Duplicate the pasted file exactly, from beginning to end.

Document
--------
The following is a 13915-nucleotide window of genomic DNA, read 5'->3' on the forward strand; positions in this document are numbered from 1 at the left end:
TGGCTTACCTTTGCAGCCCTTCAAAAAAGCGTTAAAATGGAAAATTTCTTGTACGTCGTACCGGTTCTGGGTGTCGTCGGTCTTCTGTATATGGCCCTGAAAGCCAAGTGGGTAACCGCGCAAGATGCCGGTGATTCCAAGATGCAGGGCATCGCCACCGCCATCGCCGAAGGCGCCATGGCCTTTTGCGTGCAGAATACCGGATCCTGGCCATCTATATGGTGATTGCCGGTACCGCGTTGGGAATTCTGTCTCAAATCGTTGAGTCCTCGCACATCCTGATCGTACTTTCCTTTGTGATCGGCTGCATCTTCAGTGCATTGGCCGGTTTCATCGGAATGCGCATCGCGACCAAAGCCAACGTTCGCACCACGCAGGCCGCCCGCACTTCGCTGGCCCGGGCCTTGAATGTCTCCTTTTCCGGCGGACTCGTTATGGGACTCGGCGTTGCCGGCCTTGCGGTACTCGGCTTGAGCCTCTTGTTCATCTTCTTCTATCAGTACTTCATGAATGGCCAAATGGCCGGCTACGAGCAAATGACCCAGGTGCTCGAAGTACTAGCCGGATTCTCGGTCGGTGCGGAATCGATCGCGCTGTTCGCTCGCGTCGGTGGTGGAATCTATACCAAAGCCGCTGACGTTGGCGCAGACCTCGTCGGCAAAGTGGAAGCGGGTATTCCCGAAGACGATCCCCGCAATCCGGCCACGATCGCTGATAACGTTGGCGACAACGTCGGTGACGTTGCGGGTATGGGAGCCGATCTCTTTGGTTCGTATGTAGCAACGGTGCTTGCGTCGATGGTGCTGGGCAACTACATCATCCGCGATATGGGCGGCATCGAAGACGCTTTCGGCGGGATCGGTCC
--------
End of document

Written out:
The following is a 13915-nucleotide window of genomic DNA, read 5'->3' on the forward strand; positions in this document are numbered from 1 at the left end:
TGGCTTACCTTTGCAGCCCTTCAAAAAAGCGTTAAAATGGAAAATTTCTTGTACGTCGTACCGGTTCTGGGTGTCGTCGGTCTTCTGTATATGGCCCTGAAAGCCAAGTGGGTAACCGCGCAAGATGCCGGTGATTCCAAGATGCAGGGCATCGCCACCGCCATCGCCGAAGGCGCCATGGCCTTTTGCGTGCAGAATACCGGATCCTGGCCATCTATATGGTGATTGCCGGTACCGCGTTGGGAATTCTGTCTCAAATCGTTGAGTCCTCGCACATCCTGATCGTACTTTCCTTTGTGATCGGCTGCATCTTCAGTGCATTGGCCGGTTTCATCGGAATGCGCATCGCGACCAAAGCCAACGTTCGCACCACGCAGGCCGCCCGCACTTCGCTGGCCCGGGCCTTGAATGTCTCCTTTTCCGGCGGACTCGTTATGGGACTCGGCGTTGCCGGCCTTGCGGTACTCGGCTTGAGCCTCTTGTTCATCTTCTTCTATCAGTACTTCATGAATGGCCAAATGGCCGGCTACGAGCAAATGACCCAGGTGCTCGAAGTACTAGCCGGATTCTCGGTCGGTGCGGAATCGATCGCGCTGTTCGCTCGCGTCGGTGGTGGAATCTATACCAAAGCCGCTGACGTTGGCGCAGACCTCGTCGGCAAAGTGGAAGCGGGTATTCCCGAAGACGATCCCCGCAATCCGGCCACGATCGCTGATAACGTTGGCGACAACGTCGGTGACGTTGCGGGTATGGGAGCCGATCTCTTTGGTTCGTATGTAGCAACGGTGCTTGCGTCGATGGTGCTGGGCAACTACATCATCCGCGATATGGGCGGCATCGAAGACGCTTTCGGCGGGATCGGTCC